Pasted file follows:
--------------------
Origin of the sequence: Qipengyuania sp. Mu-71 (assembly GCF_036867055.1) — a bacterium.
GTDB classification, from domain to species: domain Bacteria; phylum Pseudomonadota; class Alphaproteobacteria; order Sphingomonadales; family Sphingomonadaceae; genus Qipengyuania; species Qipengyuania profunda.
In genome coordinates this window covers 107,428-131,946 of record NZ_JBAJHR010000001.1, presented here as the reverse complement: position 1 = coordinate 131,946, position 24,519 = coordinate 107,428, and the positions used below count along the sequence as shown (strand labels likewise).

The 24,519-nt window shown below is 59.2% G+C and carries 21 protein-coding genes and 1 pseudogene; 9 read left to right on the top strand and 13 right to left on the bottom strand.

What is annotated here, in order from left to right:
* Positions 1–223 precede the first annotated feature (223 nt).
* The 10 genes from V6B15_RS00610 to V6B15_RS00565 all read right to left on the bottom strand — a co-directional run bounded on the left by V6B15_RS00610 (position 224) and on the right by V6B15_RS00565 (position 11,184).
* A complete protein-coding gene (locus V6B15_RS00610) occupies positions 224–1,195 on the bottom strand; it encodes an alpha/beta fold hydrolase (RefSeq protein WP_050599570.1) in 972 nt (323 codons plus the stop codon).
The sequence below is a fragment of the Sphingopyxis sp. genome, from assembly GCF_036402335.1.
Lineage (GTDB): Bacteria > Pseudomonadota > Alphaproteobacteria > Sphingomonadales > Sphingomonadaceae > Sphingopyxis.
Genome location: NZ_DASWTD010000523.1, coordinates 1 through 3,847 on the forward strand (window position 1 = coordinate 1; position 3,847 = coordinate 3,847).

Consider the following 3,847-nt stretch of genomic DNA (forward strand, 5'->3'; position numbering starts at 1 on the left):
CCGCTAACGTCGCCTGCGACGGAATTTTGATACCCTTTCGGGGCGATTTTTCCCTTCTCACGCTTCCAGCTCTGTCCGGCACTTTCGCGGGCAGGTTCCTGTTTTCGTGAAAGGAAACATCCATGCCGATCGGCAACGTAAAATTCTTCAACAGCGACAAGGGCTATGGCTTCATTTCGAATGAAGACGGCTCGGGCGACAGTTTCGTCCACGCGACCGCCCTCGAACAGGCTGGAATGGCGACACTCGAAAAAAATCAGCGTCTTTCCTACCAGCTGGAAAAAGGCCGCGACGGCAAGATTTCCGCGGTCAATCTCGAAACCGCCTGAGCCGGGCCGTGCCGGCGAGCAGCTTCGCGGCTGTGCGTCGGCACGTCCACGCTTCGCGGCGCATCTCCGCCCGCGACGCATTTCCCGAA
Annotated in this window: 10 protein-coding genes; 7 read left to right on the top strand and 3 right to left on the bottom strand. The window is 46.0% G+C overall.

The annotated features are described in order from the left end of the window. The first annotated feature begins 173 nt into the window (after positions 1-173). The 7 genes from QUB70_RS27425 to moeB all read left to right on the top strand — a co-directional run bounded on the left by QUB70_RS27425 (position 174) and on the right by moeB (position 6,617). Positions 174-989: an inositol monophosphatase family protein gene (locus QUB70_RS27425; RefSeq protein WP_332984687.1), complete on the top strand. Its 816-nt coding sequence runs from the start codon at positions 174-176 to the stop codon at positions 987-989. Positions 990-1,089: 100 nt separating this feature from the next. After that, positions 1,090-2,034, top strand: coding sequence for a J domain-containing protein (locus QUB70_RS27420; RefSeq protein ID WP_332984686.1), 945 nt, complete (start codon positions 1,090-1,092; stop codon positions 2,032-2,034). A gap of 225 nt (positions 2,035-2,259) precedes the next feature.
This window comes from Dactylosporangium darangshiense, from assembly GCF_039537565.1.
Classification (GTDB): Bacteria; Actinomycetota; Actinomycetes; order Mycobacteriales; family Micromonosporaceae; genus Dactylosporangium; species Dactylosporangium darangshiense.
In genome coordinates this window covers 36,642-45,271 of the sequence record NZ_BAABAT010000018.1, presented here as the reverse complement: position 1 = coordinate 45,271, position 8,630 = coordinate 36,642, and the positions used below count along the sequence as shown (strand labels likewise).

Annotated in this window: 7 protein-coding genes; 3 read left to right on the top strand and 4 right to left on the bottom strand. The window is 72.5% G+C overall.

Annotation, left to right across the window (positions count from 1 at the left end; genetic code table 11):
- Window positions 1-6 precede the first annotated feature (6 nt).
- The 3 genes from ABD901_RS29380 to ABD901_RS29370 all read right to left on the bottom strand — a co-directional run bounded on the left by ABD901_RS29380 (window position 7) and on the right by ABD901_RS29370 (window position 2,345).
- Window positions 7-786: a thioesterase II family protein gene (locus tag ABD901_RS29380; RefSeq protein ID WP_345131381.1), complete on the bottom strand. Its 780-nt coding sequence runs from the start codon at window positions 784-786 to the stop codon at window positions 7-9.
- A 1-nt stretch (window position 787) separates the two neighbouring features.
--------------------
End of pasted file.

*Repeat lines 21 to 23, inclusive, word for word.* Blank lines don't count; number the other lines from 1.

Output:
- Window positions 1-6 precede the first annotated feature (6 nt).
- The 3 genes from ABD901_RS29380 to ABD901_RS29370 all read right to left on the bottom strand — a co-directional run bounded on the left by ABD901_RS29380 (window position 7) and on the right by ABD901_RS29370 (window position 2,345).
- Window positions 7-786: a thioesterase II family protein gene (locus tag ABD901_RS29380; RefSeq protein ID WP_345131381.1), complete on the bottom strand. Its 780-nt coding sequence runs from the start codon at window positions 784-786 to the stop codon at window positions 7-9.